Michigan State's Kenny Goins, Matt McQuaid, and Cassius Winston talk about preparing for the FInal Four. The Detroit News
East Lansing — The first reactions came as the bus pulled up to the Breslin Center.
Michigan State’s players and coaches saw the parking lot was packed, as if another basketball game was taking place inside.
Their eyes, collectively, opened wide.
It was April 1, and the clock was churning its way toward 1 a.m. On that bus were the Spartans, fresh off their victory over top-seeded Duke on Sunday afternoon in the NCAA Tournament.
The win sent the Spartans to the Final Four, a place they haven’t been since 2015. Since then, the tournament had been nothing but a barrel of frustration. Three seasons — three straight exits in the first weekend. Whether it was the 2016 or 2018 teams that might have been good enough to win it all or the 2017 team that was young and untested, each result was a gut-punch to the fan base.
So, maybe that’s what was going on Sunday night. After Michigan State knocked off college basketball’s Goliath, the fans erupted, joy and frustration all pouring out at once.
The video clips started to pop up all over social media. Former players like Denzel Valentine celebrating in his living room and plain-old Michigan State fans, running around kitchens and local bars, screaming and embracing. From alumni clubs hanging out at bars to buddies crowded around the TV, the elation was hard to contain, many grown men and women moved to tears.
What Michigan State’s victory meant to a fan base that has endured far more than losing a few basketball games wasn’t lost on those who provided it.
“We came back, and the players couldn't believe the parking lot was packed,” Michigan State coach Tom Izzo said. “There's always people that are involved in that, but it wasn't the number, it was the passion that that number had that night.
“And I have gotten letters. We always get letters or emails from all over the country. But I think because we've been through a lot here. I think for people it's part of the process of people just expressing the platform we have and what it can do in a positive way. And if I can be a small part of that, that's as good as it gets.”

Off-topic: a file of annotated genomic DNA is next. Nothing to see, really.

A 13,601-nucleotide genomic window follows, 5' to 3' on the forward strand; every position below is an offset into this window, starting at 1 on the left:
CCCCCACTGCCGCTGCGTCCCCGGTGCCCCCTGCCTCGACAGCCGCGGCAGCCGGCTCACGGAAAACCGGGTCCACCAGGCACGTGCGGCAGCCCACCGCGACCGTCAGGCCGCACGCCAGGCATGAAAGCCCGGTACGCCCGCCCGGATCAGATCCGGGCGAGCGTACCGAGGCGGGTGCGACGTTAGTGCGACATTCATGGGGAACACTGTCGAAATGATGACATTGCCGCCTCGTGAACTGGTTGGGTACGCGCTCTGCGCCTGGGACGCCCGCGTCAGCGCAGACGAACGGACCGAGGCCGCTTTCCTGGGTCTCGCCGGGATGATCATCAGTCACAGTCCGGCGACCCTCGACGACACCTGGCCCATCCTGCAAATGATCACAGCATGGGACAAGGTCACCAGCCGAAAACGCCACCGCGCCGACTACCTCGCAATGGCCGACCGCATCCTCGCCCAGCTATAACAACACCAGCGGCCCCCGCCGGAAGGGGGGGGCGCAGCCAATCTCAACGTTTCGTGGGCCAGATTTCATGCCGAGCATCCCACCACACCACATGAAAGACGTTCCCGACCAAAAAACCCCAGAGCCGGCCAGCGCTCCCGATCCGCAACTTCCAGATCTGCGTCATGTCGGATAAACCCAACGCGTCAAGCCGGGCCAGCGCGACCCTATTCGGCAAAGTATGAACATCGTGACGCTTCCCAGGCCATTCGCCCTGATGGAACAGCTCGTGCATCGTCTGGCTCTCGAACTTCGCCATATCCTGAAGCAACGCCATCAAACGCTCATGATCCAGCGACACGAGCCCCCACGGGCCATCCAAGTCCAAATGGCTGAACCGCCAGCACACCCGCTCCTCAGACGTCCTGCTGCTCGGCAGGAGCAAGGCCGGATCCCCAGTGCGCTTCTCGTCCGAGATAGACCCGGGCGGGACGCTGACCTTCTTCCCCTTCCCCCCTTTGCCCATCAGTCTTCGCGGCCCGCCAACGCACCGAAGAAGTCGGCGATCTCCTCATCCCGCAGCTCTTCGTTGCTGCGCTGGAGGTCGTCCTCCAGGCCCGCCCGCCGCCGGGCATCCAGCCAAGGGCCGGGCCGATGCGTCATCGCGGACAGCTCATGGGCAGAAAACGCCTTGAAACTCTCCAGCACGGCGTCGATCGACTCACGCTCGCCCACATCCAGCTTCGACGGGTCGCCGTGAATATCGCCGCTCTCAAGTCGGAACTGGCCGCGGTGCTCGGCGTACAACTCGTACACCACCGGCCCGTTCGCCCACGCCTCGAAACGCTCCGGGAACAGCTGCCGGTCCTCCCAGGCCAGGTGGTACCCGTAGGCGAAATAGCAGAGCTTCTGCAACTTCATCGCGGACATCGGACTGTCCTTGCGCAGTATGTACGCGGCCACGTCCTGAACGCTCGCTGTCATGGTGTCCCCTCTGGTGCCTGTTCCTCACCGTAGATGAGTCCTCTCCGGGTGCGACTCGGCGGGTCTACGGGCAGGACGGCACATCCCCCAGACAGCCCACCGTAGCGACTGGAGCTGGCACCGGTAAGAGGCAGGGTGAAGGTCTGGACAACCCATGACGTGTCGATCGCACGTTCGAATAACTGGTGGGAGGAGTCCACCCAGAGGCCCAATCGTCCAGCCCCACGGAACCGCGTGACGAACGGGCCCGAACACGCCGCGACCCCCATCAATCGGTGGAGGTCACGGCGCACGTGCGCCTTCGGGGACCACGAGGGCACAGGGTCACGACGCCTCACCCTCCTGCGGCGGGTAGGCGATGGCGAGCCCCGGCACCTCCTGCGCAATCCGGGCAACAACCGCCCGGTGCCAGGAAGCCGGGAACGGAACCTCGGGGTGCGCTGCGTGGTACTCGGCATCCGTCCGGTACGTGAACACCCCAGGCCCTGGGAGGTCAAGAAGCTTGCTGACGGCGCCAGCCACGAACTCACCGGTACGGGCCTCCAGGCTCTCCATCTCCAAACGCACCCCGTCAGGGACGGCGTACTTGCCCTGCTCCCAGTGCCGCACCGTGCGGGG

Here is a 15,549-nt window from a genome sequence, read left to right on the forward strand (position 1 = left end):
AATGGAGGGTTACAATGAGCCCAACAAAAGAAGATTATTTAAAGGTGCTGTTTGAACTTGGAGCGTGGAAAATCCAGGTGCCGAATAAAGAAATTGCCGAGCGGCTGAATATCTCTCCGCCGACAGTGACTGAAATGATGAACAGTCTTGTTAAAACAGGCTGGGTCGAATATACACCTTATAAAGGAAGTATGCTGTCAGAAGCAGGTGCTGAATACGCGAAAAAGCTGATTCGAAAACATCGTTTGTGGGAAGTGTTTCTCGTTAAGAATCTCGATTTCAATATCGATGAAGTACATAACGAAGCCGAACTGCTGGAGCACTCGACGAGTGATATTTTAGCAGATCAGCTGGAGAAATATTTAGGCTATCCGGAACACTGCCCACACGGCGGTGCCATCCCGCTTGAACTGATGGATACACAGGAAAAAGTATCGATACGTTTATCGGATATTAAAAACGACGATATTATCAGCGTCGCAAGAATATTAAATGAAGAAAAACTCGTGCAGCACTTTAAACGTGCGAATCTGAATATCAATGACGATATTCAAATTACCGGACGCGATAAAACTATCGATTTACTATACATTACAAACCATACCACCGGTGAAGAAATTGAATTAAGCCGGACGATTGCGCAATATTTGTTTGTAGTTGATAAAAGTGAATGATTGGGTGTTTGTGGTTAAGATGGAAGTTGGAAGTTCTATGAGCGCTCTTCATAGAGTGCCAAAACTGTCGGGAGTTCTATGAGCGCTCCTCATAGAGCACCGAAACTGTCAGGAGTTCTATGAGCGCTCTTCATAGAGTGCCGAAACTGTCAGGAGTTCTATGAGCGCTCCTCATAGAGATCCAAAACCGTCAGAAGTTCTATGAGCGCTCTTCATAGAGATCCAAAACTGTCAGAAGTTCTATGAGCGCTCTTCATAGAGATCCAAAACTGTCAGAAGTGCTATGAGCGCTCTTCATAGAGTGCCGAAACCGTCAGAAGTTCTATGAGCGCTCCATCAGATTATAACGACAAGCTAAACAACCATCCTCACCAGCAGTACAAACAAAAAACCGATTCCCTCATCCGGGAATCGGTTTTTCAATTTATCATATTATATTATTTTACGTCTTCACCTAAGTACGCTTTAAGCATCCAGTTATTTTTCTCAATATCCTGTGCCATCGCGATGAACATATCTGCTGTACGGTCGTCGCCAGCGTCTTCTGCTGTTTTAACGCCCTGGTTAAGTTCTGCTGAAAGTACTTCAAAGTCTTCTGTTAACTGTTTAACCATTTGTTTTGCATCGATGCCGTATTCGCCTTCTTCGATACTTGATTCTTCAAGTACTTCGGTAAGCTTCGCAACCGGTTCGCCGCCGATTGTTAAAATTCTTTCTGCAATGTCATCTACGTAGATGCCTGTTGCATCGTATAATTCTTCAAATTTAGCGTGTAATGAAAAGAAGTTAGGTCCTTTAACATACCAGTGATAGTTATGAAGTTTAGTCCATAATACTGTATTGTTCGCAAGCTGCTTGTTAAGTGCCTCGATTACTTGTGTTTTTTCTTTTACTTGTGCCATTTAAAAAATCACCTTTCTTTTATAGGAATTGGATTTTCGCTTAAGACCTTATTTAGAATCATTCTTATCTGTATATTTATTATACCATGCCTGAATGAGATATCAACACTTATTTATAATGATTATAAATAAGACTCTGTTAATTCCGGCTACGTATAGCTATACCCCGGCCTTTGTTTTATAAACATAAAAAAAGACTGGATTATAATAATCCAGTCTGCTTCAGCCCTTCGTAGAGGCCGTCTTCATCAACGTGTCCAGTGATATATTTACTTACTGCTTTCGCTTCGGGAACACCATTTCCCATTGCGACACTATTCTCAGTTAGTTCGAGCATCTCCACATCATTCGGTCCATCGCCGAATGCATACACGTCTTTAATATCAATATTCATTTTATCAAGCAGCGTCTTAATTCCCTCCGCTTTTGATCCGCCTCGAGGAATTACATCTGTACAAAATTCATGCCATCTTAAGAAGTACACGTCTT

Once the bus rolled into the tunnel at the Breslin Center, the players and their coach made their way out to a stage that had been quickly assembled. About 5,000 fans, who had been there for roughly an hour-and-a-half, erupted.
The players had their phones out, doing their best to document it all. Nick Ward clutched the championship trophy, a smile stretching across his face. Izzo grabbed the microphone and promised the Spartans would do whatever they could to force an even bigger celebration next week.
Kenny Goins, the fifth-year senior and only player on the roster who was around for the last Final Four run in 2015, was taken aback.
“No one expected it to be as packed as it was here,” said Goins, the hero of the win over Duke thanks to his 3-pointer in the last minute. “And I think that goes to a testament how great Spartan Nation is and why we always say it's the best fans in the world here. That was just incredible. They really had to open up the upper bowl for all the fans to fit in.”
The feeling has hardly waned the past two days. While the players already have begun the preparation for Saturday night’s game in Minneapolis against Texas Tech, the community hasn’t come down.
“It's been a lot of love,” junior guard Cassius Winston said Tuesday. “Took a lot of pictures these last days at the gas station, just everywhere. People just supporting us and things like that. So a lot of people just want us to see us do our best and want us to get this job done.”
In some ways it feels like this team already has done at least one job, if that job was to give Michigan State something to get excited about. A Final Four will do that, even at a place that has become accustomed to them.
The team, though, has one more item to cross off the to-do list — win the program’s third national championship. That only comes with beating Texas Tech.
“Man, all we've been talking about is Texas Tech,” Winston said. “We can't win no national championship game without beating Texas Tech. We'll get to a national championship game if it's ahead of us. Right now, we have to focus on the opponent ahead of us.”
Win or lose this weekend, however, the Spartans won’t soon forget what Sunday’s win over Duke did.
“What I came back to the other night for me was, it just says it all,” Izzo said. “So that night was special to me because it was later than normal. It was bigger than normal, and it was louder than normal.
“Looking out there and seeing more people than in my hometown that were — it's been exciting.”